Welded wire fence is not as expensive as others, but also less sturdy. It has thinner wire with a smaller grid, keeping baby goats safe. With this type of fence, the bottom must be secured to prevent kids and small adult goats from squeezing under. The connecting points in the wire grid are welded and may not hold under stress. An electric wire placed one foot in front of this fence near the top can help. For large enclosures, the fence must be secured at the bottom so kids cannot crawl under, and must be regularly monitored for holes.  

“If there’s a hole, your goat will find it,” says farmer Michael Luddy. “They are smart and observant.” 

Woven wire is preferred by most goat-owners; however, it is more expensive but most often used for smaller pastures. This fence keeps each opening in place, is sturdy and can withstand pushing, climbing, and general goat rowdiness. The fence needs to be pulled tight or goats may push the fence over and escape. It should be noted that with woven construction, the grid openings are often larger and some goats can get their horns caught. This is usually not a problem with adult goats. In-grid spacing on a woven wire fence should be no larger than four by four inches. 

Galvanized wire steel mesh fence has 2″x4″ spacing, making it desirable for baby goats and smaller breeds. In galvanized fence, zinc is bonded to an inner core of carbon steel, keeping moisture out. This fence will not rust. Some fencing wire may be coated with plastic to prevent rust, but the plastic can come off and weaken the entire system. Coated fencing also requires continuous maintenance.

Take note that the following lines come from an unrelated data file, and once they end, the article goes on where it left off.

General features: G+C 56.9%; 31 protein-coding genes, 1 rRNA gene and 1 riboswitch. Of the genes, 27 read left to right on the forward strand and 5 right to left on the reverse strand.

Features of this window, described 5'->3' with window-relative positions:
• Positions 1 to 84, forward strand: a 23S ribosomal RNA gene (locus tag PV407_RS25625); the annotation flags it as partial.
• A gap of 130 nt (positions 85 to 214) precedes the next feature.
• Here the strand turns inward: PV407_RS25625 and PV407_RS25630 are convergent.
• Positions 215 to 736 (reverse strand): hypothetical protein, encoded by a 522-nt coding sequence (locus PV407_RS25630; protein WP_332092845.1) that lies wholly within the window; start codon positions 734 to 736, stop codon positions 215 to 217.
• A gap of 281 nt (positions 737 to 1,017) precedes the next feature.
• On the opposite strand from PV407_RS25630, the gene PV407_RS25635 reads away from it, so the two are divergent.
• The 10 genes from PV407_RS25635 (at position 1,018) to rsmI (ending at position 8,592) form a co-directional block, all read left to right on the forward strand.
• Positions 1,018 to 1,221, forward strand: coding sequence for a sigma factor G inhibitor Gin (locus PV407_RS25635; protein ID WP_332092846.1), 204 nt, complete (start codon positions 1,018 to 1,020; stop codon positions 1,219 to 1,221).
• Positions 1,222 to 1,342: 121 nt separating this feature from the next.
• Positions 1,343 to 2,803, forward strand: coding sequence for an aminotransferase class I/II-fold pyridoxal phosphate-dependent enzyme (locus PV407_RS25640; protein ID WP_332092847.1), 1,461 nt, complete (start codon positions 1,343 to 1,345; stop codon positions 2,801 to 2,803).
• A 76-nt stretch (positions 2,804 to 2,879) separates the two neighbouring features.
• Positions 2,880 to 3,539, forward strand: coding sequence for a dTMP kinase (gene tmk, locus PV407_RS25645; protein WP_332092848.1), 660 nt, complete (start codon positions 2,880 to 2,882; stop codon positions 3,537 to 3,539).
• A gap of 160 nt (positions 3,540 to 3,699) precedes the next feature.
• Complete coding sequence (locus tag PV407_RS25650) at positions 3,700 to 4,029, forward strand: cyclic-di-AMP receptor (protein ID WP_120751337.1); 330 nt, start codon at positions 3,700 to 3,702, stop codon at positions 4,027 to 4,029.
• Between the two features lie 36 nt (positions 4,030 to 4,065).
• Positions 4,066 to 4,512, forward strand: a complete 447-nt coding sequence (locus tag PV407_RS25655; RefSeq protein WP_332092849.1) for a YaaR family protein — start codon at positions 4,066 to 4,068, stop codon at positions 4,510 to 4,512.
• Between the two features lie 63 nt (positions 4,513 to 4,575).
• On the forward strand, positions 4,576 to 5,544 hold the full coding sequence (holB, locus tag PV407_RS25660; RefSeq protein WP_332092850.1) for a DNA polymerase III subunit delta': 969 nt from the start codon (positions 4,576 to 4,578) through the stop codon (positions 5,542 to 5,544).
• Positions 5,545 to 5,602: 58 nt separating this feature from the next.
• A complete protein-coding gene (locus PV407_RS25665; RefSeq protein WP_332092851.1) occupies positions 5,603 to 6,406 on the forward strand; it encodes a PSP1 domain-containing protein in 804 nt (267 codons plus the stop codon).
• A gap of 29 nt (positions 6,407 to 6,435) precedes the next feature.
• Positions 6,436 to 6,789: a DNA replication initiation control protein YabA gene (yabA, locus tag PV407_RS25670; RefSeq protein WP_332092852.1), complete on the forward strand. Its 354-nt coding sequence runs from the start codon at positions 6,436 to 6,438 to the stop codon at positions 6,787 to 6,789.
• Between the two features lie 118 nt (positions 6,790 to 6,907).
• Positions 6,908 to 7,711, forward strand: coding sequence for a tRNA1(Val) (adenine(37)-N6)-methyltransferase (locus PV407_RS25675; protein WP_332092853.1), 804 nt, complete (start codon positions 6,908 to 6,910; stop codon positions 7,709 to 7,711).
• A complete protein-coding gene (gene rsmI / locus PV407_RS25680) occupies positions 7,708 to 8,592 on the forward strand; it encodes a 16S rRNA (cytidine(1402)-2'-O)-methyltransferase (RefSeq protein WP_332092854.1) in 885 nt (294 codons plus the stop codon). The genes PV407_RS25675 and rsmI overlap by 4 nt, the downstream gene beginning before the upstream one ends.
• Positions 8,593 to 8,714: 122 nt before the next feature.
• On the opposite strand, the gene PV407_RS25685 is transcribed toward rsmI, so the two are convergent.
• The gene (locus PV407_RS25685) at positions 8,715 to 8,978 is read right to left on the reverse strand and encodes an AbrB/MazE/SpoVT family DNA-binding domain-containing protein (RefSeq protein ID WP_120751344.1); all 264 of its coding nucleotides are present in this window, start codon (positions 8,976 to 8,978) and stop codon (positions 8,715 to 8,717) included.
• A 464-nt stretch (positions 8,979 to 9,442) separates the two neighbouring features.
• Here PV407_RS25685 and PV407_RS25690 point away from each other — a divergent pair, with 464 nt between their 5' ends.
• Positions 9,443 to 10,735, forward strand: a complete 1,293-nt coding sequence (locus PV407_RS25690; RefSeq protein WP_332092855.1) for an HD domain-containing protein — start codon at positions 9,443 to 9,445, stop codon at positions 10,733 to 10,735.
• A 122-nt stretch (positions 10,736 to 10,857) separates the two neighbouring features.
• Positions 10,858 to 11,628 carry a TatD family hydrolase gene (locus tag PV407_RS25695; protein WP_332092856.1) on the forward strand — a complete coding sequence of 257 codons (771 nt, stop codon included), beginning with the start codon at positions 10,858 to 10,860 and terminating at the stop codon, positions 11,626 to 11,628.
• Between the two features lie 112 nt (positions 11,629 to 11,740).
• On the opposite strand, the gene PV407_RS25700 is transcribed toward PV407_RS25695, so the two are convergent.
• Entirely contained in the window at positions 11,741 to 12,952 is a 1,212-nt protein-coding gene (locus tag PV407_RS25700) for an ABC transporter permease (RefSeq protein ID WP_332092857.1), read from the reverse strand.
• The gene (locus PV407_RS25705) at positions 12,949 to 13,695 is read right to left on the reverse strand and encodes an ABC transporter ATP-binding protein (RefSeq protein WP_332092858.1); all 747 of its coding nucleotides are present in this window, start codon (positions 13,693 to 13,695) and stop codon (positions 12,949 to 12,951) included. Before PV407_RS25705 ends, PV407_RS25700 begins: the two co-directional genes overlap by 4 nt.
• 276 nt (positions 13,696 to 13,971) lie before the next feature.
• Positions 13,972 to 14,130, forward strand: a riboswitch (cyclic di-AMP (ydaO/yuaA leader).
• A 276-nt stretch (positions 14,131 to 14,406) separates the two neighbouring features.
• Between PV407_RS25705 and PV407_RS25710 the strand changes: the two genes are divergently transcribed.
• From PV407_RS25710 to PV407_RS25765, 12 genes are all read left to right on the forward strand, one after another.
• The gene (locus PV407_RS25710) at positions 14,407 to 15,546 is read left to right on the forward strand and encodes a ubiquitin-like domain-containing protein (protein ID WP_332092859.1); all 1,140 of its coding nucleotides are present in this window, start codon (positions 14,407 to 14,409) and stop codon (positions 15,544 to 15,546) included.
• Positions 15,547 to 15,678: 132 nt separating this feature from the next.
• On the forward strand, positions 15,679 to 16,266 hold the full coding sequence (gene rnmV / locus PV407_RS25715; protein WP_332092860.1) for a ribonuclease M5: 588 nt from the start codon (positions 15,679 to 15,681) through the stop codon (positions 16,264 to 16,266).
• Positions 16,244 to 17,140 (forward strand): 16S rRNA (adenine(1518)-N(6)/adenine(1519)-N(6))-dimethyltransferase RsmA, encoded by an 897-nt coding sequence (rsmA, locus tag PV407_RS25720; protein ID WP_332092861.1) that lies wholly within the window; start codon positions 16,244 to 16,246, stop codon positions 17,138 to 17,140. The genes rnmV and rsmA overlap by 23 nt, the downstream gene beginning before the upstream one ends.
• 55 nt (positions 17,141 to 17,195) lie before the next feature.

Square wire fence is strong and durable enough for goats. The four-inch squares keep most goats safely controlled. Small goats, though, can get their horns caught or poke their heads through. 

Cattle panels make a good goat fence, but they are expensive and frequently used for small pastures or for separating pasture areas.  

If there’s a hole, your goat will find it. They are smart and observant.

Michael Luddy

In choosing the best fence for goats, it is important to select the correct corner posts. Some are not strong enough to keep the wires tight and some, such as diagonal bracing, can provide unwanted footholds for goats to jump over the fence. Support posts provide the strength to keep livestock safe. Terrain is another consideration. If your pasture is in woodland or mountainous terrain, frequent and careful monitoring of any fence is necessary to locate fallen limbs or torn holes. If the soil is consistently hard or dry, an electric fence will not work. Under these circumstances, a low-impedance fence can be used. Fence maintenance must be routinely done with all forms of goat fencing.  

So, the best fence and design for goats is the one that meets your criteria. It is the one that protects your goats, not only from escaping but also from outside critters. With proper fencing, awareness and care, your kids, no matter how large or small, young or old, can be safe, secure, and comfortable. And you can reap the enjoyment and benefits of raising goats.     

Originally published in the January/February 2020 issue of Goat Journal and regularly vetted for accuracy.